Sleep Aids for Insomnia

Prescription and OTC sleep medications that can help you get to sleep

Sleep aids are medications, herbs, and supplements that can help alleviate insomnia and improve your sleep. Medications may be over-the-counter (OTC) or prescription.

Getting good sleep is important. Bouts of insomnia can have a major impact on your health and quality of life.

This article looks at various sleep aids, helpful lifestyle changes, and how to talk to your healthcare provider about prescription sleep medications.

Over-The-Counter Sleep Aids

OTC sleeping pills cause sleepiness as a side effect. They're a common choice for people who have trouble falling asleep.

Many of these products claim to provide immediate results. However, few can deliver on their promises.


A lot of OTC sleep aids, especially those with "PM" in the brand name, contain the active ingredient diphenhydramine. Advil PM and ZzzQuil are two of many diphenhydramine products.

Diphenhydramine is the drug in Benadryl, which is an antihistamine. While it's typically used to treat allergies, it can also cause sleepiness.

There's little evidence that this drug can help you sleep, though. The American Academy of Sleep Medicine doesn't recommend it as a treatment for insomnia.


Melatonin is a brain chemical (neurotransmitter) that plays an important role in sleep and your 24-hour internal clock (circadian rhythm). It's especially helpful if your circadian rhythm is off.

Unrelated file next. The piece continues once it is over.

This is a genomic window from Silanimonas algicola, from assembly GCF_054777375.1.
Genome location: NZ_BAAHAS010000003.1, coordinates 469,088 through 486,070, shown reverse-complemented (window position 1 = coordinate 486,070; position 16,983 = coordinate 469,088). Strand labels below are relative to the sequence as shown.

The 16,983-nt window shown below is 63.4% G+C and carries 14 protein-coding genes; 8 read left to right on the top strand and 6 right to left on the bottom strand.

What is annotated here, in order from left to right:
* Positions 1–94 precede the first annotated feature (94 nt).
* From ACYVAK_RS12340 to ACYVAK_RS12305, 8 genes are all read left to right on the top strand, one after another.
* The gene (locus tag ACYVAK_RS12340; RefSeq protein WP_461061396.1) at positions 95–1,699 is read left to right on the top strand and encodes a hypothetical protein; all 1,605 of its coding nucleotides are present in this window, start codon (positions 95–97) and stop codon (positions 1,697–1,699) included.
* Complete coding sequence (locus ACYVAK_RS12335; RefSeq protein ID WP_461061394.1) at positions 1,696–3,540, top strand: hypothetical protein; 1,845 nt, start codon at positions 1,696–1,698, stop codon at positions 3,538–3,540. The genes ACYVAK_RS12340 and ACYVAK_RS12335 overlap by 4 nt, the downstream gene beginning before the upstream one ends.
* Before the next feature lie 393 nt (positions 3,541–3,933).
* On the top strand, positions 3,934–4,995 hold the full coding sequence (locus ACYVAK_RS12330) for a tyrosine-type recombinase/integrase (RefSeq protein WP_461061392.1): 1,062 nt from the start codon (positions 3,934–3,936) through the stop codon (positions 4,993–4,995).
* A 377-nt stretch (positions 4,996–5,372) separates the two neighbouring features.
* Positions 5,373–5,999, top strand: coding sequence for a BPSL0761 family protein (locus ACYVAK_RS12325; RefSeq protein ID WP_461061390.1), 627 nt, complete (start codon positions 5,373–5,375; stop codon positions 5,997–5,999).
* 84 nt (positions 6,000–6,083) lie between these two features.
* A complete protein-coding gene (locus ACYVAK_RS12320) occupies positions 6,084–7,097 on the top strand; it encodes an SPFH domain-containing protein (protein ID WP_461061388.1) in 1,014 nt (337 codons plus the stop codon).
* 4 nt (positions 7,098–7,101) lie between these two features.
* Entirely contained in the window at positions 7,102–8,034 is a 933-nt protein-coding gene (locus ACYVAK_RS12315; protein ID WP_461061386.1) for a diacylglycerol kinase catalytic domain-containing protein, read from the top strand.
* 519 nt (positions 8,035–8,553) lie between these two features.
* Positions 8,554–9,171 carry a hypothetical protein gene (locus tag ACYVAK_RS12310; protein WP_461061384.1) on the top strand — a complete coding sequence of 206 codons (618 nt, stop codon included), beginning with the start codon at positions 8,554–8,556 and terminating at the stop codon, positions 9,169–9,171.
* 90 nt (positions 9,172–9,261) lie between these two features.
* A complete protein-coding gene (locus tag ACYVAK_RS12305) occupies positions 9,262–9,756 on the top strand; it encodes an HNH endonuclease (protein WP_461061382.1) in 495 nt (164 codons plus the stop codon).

Melatonin supplements are generally synthetic or made from animal sources. They're widely available in stores and online.

Melatonin doesn't start working for several hours, so you don't want to take it right before bedtime. You may need to experiment with the timing to figure out what works best for you.

Natural Sleep Aids

Some natural sleep aids, in low doses, may be considered relatively safe for adults. These include:

Talk to your healthcare provider before trying a natural sleep aid. Always make sure to follow the instructions on the label.

Alcohol Isn't a Sleep Aid

While alcohol can make it easier to get to sleep, it also disrupts healthy sleep later in the night as your blood-alcohol levels drop. Experts don't recommend using alcohol as a sleep aid.

Prescription Sleep Aids

If you routinely have trouble falling asleep or staying asleep, talk to your healthcare provider about prescription sleep medications. Several classes of drugs are used for sleep.


Most prescription sleep aids are sedative-hypnotics. They work in various ways.